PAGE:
Mary Meeker's 2017 internet trends report: 5 takeaways

As usual, the lengthy compilation of Internet prognostications offers a comprehensive look at the current digital technology landscape and what tech trends to expect next.

Mary Meeker, partner at venture firm KIeiner Perkins Caufield & Byers (KPCB), released her annual internet trends report on Wednesday. As usual, the lengthy compilation of Internet prognostications offers a comprehensive look at the current digital technology landscape and what tech trends to expect next.

Meeker's 355-slide presentation covers a lot, but here are five initial takeaways:

CLOUD WARS CONTINUE

Amazon Web Services remains the undisputed leader in terms of cloud adoption, but Google and Microsoft Azure are starting to catch up. Citing data from RightScale, the report shows that AWS is being used by 57 percent of IT professionals, the same as from a year earlier. Meanwhile, Azure cloud adoption increased 14 percent in the last year and Google cloud adoption grew by 5 percent.

Businesses are spending almost as much on private and public clouds as they are on traditional data centers. Spending on public and private clouds last year rose to $36 billion, up 37 percent since 2014. That accounts for 37 percent of IT infrastructure spending last year, compared to 63 percent spent on traditional data centers. In terms of cloud concerns, the report notes a shift in focus from data security and cost uncertainty to vendor lock-in and compliance.

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GOOGLE AND FACEBOOK OWN THE DIGITAL AD MARKET

Internet advertising will surpass TV ad spending within six months, with 85 percent of the growth going to Google and Facebook. Google made an estimated $35 billion in advertising revenue in 2016 compared to Facebook's $14 billion.

However, Facebook's ad business is growing at a much faster rate -- 62 percent year-over-year in 2016 compared to Alphabet's 20 percent growth over the same period.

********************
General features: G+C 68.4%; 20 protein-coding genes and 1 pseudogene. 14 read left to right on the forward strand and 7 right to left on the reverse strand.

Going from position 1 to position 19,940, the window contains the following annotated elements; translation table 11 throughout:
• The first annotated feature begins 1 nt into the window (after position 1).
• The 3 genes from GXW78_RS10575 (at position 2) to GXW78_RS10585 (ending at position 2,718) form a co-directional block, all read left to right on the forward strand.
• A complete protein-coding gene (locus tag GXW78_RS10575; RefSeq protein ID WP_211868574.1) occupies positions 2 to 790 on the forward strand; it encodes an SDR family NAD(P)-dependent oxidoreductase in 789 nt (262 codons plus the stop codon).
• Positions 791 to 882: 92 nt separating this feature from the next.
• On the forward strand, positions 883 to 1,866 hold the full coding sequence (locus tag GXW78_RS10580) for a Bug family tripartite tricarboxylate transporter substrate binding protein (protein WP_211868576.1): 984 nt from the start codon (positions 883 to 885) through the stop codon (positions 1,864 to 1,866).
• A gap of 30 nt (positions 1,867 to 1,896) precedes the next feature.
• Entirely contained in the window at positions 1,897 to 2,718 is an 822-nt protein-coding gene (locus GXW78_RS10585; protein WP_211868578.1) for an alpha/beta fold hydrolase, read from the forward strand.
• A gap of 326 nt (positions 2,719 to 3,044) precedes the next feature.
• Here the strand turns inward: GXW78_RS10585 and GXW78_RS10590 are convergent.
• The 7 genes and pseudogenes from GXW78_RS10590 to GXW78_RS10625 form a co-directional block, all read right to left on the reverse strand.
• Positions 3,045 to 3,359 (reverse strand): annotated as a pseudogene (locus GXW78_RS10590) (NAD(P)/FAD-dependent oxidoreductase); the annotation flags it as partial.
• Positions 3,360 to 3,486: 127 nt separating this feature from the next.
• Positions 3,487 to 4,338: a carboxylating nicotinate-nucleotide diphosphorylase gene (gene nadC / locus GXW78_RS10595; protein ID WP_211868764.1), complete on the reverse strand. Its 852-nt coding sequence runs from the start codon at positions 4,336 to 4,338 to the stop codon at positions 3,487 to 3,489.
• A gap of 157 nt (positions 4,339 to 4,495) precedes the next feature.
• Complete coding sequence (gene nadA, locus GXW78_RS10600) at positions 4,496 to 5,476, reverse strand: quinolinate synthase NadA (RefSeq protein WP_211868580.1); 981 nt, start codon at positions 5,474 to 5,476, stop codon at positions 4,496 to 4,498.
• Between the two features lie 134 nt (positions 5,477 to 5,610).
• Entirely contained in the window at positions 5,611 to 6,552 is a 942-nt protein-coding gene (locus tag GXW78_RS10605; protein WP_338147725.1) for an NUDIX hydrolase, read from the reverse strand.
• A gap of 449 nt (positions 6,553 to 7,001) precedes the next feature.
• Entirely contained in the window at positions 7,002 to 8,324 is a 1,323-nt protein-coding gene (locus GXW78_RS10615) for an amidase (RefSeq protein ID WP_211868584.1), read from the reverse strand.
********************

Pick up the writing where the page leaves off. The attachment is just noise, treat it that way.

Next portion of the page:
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SMARTPHONE GROWTH CONTINUES TO SLOW

This one is hardly breaking news, however Meeker points out that shipments of smartphones grew just 3 percent year-over-year in 2016 versus 10 percent year-over-year in 2015.

Internet penetration growth is also slowing, but with 3.4 billion internet users globally, about 46 percent of the world's population is connected.

Meeker also highlighted slowing smartphone sales and internet growth in last year's report.

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HEALTHCARE AT A DIGITAL INFLECTION POINT

The healthcare industry is in a "virtuous cycle of innovation," Meeker explains in the report. Data is at the core of healthcare innovation, with more sources of digital health data resulting in a proliferation of data sets, which leads to more data insights and ultimately, a greater impact on healthcare delivery and patient outcomes.

    Wearables are contributing to the rise of consumer health data, with 25 percent of Americans owning a wearable device, up 12 percent from 2016.

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    E-COMMERCE IS GETTING BIGGER

    Meeker said online retail sales in the US increased 15 percent from 2015 to 2016. Meanwhile, package/parcel volume growth is up 9 percent year-over-year, as more consumers do their shopping online.

    Retail store closings also may break a 20-year record, according to the report. Meanwhile, Amazon is opening brick-and-mortar stores, including a book store in New York City and a grocery store, sans cashiers, in Seattle.

    Among other e-commerce findings, Meeker pointed out that Amazon now sells more private-label batteries than Duracell, owning about 30 percent of the US market as of August 2016. Amazon also now ranks third in terms of sales of baby diapers, behind Pampers and Huggies.

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